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Re: [teacherartexchange] New Class Blog


From: Rebecca Burch (mamallama_at_TeacherArtExchange)
Date: Sat Feb 02 2008 - 14:40:07 PST

Amen to that, Diane! I've attended some really cool workshops for
integrating other subjects into art (it's not hard -- art is like a
hub where everything comes together!) but I've attended some stinkers,
too. If you do it wrong, the students know you're just trying to push
something into the lesson unnaturally, and they don't take it

You all have inspired me to get my butt in gear and start planning
something with my other art teachers! Even if we could all get
together for coffee or something, it would be a start.


On Feb 2, 2008 5:27 PM, Diane Gregory <> wrote:
> Hi Michal.
> I agree with you completely!
> We, as university professors, need to do a better job
> educating future teachers about how to integrate art and other subjects
> without watering down any subject matter. Making connections is important and those
> connections need to be real, authentic and challenging...nor trivial connections.
> Thanks, Michal
> Cheers,
> P.S. Say no to in-service that does not contain strategies and methods for supporting and working with
> teachers over time to know and develop new skills. The one shot workshops are ineffective, not matter how
> inspiring. We must develop a new model for professional development. I would love to hear
> what kind of professional development k-12 teachers need and how it should be carried out.
> Dr. Diane C. Gregory
> Associate Professor of Art Education
> Director, Undergraduate & Graduate
> Studies in Art Education
> Department of Visual Arts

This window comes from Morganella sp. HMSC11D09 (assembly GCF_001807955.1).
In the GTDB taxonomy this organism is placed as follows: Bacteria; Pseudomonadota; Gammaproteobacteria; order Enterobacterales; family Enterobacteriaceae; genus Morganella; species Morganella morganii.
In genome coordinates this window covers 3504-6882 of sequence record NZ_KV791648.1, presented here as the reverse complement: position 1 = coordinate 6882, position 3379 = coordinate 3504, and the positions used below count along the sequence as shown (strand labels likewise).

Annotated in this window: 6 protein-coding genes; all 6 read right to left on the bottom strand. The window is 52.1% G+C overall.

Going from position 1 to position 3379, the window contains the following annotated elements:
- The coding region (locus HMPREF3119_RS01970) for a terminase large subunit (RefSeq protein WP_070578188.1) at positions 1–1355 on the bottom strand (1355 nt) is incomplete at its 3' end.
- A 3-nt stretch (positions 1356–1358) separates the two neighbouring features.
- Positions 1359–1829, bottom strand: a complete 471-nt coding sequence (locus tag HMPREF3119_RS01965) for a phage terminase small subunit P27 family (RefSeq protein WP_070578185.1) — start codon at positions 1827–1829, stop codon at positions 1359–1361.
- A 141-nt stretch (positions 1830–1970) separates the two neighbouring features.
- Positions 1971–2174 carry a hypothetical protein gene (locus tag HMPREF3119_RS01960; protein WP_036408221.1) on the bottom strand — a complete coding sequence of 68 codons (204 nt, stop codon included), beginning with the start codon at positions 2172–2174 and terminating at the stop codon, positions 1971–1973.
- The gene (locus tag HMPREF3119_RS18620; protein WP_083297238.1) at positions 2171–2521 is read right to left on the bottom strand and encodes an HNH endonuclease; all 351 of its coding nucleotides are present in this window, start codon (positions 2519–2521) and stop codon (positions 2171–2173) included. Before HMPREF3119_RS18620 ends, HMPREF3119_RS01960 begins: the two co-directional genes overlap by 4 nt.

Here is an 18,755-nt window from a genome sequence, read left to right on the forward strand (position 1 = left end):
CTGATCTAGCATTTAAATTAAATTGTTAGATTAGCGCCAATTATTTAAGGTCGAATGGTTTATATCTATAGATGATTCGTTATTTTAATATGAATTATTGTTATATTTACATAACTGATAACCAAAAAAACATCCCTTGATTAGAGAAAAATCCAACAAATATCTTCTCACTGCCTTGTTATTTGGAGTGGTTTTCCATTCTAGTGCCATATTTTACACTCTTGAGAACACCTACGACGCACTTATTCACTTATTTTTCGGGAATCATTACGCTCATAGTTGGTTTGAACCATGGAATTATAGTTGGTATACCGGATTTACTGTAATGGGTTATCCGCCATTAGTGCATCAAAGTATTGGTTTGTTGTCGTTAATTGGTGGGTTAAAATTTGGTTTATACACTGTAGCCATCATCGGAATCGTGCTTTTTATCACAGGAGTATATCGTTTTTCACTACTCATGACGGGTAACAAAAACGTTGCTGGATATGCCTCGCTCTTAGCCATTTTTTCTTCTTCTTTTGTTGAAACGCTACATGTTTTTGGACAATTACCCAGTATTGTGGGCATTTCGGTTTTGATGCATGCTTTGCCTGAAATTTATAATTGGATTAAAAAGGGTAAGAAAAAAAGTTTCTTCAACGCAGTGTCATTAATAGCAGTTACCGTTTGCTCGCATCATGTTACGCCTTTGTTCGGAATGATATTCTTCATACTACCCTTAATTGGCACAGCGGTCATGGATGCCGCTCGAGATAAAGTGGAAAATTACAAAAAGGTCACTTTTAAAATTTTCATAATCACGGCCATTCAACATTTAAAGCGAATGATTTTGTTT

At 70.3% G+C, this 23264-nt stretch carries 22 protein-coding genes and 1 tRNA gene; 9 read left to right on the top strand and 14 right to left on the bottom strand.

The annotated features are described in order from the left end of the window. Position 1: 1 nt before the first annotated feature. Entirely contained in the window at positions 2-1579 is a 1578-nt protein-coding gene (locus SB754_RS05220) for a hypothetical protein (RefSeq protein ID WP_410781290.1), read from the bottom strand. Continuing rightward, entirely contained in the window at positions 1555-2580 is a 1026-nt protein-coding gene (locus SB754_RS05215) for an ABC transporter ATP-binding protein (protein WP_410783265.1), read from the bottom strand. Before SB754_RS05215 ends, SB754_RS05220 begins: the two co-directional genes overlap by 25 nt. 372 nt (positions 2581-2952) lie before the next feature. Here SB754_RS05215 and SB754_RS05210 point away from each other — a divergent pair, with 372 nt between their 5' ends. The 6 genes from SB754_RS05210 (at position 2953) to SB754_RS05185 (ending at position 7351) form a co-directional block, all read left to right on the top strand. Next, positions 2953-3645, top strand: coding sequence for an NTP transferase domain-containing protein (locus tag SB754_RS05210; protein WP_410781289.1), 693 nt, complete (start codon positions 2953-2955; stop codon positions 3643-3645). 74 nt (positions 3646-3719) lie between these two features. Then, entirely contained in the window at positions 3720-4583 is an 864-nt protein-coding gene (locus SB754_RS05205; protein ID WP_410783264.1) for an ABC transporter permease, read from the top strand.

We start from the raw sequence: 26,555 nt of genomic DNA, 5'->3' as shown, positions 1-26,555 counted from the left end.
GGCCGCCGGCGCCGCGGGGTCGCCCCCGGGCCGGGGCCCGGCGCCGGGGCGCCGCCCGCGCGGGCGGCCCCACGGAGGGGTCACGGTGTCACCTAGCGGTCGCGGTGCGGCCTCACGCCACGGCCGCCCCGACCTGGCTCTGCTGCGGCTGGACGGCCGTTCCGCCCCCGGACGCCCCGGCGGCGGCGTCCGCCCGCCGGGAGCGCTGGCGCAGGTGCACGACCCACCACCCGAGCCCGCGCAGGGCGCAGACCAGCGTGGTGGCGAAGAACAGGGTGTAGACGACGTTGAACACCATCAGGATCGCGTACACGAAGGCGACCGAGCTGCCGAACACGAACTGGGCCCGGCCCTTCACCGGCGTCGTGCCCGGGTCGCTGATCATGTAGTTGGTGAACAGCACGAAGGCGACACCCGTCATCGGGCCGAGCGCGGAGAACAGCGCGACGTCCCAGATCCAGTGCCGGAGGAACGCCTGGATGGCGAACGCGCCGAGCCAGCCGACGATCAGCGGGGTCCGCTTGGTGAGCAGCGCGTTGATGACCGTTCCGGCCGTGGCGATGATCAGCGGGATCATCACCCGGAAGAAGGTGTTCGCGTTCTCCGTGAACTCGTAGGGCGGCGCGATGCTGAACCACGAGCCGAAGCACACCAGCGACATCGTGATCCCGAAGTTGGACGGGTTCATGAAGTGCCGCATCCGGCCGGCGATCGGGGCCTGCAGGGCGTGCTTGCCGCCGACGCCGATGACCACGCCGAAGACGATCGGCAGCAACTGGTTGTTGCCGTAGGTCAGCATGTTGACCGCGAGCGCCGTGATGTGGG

> Texas Woman's University
> Denton, TX 76204
> ----- Original Message ----
> From: M. Austin <>
> To: TeacherArtExchange Discussion Group <>
> Sent: Saturday, February 2, 2008 2:30:31 PM
> Subject: Re: [teacherartexchange] New Class Blog
> I had to laugh at the comments on inservices for art. The last district
> inservice that was held for all K-12 teachers entailed our building
> 'ladders'. These ladders consist of building a cohesive lesson based on
> the
> state standards, focusing on where a student is currently at based on
> his/her NWEA test scores, which of course, are focused entirely around
> reading and math. I asked the lady how I was supposed to build my
> ladder
> when 1. I don't have access to the student's test data since I don't
> have a
> login, 2. I don't have MS/HS classes that only have one grade, 3. None
> of
> these test scores take into account art standards, 4. I don't think I
> should
> be responsible for knowing and teaching to the 10 different grade
> levels
> state standards in both reading AND math. The 'expert' just told me to
> do
> the best I could. So much for an expert - a true 'teacher' would have
> been
> prepared to help those of us who teach outside the tested curriculums
> to
> integrate reading and math within our subjects.
> I attend my state art conference every year to help find new
> inspration.
> I watch both my own service center as well as one in a neighboring
> community
> for creative workshops - I'm always surprised that there are a fair
> amount
> of them offered. Plan make-and-take workshops with art teachers in your
> area. They probably want to connect as much as you do. Also, connecting
> through this list, and collaborating online with like-minded people
> help for
> those of us that are isolated from other art teachers on a daily basis.
> ~Michal
> 3-12 Kansas Art Teacher
> HS Digital Communications
> Technology Integration Specialist
> > I am a beginning art teacher, with 17 years of experience in the
> > "regular" classroom. We currently have a Fine Arts director who has
> > retired on the job, so to speak. I have never been to an inservice
> > taught by the district about art, nor are there meetings for art
> > teachers, nor any get togethers at which we can swap ideas, or meet
> and
> > find ways to relate to one another. Maybe this is not unusual. At
> this
> > point it seems that it will require the initiative of one of us to
> start
> > such a thing.
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